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1994 Proceedings
North American Conference on Savannas and Barrens


Scott K. Robinson
Illinois Natural History Survey
607 E. Peabody Drive
Champaign, IL 61820


Living in the Edge: 1994 Midwest Oak Savanna Conferences

The effects of barrens and savanna restoration on midwestern wildlife communities remain poorly understood in spite of widespread use of fire to restore these plant communities. A few forest bird species such as the Red-cockaded Woodpecker and the Bachman's Sparrow, are known to depend upon fire (Lennartz 1984; Hardin et al. 1982). Some birds of more open canopies may benefit from savanna restoration, but there is also a possibility that restoration will favor the generalist and edge-preferring species that also thrive in landscapes disturbed by other human activities. Similarly, opening the canopy and eliminating much of the middle story could attract species such as the brood parasitic Brown-headed Cowbird, which adversely affects the nesting success of forest birds (Robinson et al. 1993).

The purpose of this paper is to compare bird communities of barrens and burned forest (savannas) bird communities with those of unburned forests in southern Illinois. The goals of this study were to: 1) determine which species benefit from fire restoration efforts and which species may be negatively affected, 2) compare populations of predatory Blue Jays and Brown-headed Cowbirds in burned and unburned forests, and 3) gather preliminary data on the effects of differing inter-burn intervals on bird communities.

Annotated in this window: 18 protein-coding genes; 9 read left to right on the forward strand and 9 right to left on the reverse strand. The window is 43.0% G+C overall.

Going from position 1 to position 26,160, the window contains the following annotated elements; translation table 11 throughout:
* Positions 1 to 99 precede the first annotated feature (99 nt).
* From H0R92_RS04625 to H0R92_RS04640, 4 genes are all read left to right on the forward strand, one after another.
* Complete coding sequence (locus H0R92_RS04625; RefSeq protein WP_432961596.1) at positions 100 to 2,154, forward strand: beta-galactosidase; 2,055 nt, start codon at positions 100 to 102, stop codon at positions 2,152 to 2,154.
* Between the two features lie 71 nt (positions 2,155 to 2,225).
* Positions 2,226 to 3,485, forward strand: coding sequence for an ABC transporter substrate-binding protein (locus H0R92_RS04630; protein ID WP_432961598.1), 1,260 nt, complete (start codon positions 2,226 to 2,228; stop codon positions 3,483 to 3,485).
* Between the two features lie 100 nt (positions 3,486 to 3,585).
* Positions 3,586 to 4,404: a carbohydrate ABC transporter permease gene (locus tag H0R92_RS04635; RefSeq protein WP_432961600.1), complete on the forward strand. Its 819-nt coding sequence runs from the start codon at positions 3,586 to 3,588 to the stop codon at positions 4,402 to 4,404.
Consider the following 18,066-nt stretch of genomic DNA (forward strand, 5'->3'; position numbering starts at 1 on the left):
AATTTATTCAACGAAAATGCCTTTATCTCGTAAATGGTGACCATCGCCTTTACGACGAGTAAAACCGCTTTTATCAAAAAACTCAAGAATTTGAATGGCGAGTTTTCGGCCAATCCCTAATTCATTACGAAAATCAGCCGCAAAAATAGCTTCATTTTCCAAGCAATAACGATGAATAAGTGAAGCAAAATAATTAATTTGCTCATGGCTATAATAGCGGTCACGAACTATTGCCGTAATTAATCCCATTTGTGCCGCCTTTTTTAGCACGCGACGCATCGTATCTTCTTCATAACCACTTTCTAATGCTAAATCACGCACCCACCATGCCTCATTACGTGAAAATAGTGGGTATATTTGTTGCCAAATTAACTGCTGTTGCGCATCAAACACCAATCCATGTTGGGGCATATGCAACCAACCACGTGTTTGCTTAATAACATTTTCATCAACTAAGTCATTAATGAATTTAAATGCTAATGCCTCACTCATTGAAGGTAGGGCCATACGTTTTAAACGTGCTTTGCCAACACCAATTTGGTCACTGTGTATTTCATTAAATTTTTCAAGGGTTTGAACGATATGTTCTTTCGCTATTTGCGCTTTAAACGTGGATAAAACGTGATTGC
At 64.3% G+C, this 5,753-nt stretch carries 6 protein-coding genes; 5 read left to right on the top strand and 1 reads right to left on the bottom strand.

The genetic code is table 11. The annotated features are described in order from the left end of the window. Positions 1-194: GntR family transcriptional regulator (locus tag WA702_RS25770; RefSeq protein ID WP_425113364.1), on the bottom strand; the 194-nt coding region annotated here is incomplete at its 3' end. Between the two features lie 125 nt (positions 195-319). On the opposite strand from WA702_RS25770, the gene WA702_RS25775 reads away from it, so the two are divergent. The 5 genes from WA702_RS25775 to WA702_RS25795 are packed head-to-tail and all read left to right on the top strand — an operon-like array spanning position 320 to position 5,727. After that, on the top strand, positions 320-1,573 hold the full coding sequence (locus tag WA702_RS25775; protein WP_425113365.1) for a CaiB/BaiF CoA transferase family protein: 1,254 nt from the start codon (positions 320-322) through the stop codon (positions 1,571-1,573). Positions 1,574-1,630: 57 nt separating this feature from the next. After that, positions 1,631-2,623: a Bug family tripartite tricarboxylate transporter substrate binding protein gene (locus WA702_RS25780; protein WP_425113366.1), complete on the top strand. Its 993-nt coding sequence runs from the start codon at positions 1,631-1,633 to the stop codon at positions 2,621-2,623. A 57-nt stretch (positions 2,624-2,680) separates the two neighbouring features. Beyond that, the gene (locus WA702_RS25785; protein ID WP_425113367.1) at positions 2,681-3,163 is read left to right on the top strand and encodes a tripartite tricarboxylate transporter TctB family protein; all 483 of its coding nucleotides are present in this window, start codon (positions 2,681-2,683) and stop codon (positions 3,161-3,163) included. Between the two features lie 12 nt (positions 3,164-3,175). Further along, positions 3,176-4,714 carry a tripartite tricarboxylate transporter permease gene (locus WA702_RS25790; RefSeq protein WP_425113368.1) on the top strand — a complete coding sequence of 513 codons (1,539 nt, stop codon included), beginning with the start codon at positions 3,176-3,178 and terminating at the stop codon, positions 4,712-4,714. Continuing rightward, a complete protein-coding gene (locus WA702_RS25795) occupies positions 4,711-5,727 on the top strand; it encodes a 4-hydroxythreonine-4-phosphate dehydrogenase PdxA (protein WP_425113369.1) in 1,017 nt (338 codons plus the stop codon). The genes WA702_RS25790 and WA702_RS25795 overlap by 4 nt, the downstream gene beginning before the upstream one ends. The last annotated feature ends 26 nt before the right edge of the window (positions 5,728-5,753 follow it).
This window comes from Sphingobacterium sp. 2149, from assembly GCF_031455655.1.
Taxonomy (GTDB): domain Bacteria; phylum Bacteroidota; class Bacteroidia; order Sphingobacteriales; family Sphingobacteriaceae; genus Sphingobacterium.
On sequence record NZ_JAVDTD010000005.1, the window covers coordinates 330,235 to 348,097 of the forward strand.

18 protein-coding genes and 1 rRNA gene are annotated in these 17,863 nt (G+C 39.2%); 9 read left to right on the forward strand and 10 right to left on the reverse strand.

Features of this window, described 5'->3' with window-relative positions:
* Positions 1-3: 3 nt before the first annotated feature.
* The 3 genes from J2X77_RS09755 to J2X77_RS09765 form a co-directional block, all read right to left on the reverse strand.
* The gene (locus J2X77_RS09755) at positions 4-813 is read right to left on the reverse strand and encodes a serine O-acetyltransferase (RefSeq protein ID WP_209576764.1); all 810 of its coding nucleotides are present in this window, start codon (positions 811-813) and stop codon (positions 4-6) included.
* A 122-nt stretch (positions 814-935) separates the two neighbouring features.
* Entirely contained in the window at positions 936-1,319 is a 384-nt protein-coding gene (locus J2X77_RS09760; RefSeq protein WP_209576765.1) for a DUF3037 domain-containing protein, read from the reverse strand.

Bird communities were censured in southern Illinois in 7 counties (Jackson, Union, Alexander, Johnson, Pope, Saline, and Hardin). Most of the barrens and burned forests were located in the Shawnee National Forest, although some were also located on land managed by the Illinois Department of Conservation, including the Trail of Tears State Forest and Cache River State Natural Area.